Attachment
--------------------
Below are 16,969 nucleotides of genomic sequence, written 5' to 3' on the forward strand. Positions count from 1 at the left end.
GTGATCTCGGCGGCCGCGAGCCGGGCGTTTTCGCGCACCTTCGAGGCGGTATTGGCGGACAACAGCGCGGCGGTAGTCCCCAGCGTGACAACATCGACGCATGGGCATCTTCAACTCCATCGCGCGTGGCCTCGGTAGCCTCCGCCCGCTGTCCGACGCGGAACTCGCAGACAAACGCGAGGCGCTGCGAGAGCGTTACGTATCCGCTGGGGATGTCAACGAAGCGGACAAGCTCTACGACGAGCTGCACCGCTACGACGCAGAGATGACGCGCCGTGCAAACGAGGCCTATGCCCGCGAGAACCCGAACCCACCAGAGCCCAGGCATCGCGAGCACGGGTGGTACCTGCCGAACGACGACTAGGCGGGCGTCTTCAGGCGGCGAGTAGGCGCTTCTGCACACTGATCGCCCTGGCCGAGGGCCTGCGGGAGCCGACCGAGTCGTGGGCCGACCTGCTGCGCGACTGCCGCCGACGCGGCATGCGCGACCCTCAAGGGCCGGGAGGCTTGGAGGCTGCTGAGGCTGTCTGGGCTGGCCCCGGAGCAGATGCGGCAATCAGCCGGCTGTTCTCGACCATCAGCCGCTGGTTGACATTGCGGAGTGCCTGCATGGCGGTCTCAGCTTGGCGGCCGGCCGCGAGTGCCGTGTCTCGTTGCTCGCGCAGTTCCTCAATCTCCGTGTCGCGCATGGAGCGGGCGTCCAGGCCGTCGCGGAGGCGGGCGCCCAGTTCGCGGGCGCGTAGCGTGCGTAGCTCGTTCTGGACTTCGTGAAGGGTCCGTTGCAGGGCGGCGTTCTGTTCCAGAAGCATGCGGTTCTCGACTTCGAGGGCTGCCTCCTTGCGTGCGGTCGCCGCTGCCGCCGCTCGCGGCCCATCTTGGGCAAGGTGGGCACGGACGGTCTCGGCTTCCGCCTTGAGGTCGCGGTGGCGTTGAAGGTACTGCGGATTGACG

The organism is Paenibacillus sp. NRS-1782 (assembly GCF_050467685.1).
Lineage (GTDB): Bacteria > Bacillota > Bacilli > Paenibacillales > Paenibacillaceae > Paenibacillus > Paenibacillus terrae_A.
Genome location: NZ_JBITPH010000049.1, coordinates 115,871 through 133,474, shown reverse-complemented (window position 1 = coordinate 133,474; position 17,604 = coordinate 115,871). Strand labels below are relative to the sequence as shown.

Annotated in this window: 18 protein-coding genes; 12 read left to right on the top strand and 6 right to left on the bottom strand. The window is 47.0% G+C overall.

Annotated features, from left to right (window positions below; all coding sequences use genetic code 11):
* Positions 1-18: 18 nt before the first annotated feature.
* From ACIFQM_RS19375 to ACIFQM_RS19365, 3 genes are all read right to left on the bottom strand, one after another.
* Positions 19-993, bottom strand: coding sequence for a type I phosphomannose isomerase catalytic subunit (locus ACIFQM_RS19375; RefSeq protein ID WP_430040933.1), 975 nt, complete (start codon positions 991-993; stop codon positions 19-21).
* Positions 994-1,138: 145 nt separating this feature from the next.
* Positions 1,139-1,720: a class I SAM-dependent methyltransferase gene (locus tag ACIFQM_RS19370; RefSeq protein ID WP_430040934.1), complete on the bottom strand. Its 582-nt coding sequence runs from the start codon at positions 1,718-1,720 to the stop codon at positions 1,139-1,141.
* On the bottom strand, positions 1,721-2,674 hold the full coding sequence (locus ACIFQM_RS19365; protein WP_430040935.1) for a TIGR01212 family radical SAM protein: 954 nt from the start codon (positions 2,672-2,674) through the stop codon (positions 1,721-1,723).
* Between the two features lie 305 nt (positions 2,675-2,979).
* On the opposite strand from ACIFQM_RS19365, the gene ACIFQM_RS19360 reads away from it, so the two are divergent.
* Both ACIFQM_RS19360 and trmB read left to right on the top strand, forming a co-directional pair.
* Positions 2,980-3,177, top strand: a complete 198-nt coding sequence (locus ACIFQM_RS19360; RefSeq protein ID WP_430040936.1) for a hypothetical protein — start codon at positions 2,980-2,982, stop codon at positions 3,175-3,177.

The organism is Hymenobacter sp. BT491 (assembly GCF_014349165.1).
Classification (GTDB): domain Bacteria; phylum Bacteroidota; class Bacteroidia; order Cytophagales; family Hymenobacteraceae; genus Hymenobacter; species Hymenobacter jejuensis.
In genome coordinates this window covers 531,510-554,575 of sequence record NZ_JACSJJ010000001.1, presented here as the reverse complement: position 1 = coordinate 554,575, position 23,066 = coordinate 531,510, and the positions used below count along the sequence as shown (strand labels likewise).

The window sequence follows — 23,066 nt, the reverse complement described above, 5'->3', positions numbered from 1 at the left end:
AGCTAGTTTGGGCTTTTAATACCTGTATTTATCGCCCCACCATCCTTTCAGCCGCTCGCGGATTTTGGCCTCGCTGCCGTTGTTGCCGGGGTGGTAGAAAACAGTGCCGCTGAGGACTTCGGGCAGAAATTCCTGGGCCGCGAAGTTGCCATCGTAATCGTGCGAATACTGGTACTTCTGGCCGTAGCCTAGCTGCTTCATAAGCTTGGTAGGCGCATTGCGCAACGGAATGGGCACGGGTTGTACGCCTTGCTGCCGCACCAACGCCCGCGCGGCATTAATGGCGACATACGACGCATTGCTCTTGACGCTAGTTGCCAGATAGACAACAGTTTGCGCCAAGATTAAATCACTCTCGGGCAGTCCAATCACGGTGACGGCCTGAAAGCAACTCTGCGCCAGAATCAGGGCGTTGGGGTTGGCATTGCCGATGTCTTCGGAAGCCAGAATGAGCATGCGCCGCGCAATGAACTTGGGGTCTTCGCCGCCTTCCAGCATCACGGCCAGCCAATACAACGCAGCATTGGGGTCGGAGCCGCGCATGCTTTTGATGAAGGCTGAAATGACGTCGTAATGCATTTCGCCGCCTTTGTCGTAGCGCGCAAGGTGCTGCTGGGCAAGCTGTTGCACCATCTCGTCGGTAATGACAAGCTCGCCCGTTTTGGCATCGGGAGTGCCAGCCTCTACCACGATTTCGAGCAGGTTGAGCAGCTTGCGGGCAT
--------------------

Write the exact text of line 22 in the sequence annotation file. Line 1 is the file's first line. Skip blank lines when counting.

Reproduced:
AGCTAGTTTGGGCTTTTAATACCTGTATTTATCGCCCCACCATCCTTTCAGCCGCTCGCGGATTTTGGCCTCGCTGCCGTTGTTGCCGGGGTGGTAGAAAACAGTGCCGCTGAGGACTTCGGGCAGAAATTCCTGGGCCGCGAAGTTGCCATCGTAATCGTGCGAATACTGGTACTTCTGGCCGTAGCCTAGCTGCTTCATAAGCTTGGTAGGCGCATTGCGCAACGGAATGGGCACGGGTTGTACGCCTTGCTGCCGCACCAACGCCCGCGCGGCATTAATGGCGACATACGACGCATTGCTCTTGACGCTAGTTGCCAGATAGACAACAGTTTGCGCCAAGATTAAATCACTCTCGGGCAGTCCAATCACGGTGACGGCCTGAAAGCAACTCTGCGCCAGAATCAGGGCGTTGGGGTTGGCATTGCCGATGTCTTCGGAAGCCAGAATGAGCATGCGCCGCGCAATGAACTTGGGGTCTTCGCCGCCTTCCAGCATCACGGCCAGCCAATACAACGCAGCATTGGGGTCGGAGCCGCGCATGCTTTTGATGAAGGCTGAAATGACGTCGTAATGCATTTCGCCGCCTTTGTCGTAGCGCGCAAGGTGCTGCTGGGCAAGCTGTTGCACCATCTCGTCGGTAATGACAAGCTCGCCCGTTTTGGCATCGGGAGTGCCAGCCTCTACCACGATTTCGAGCAGGTTGAGCAGCTTGCGGGCAT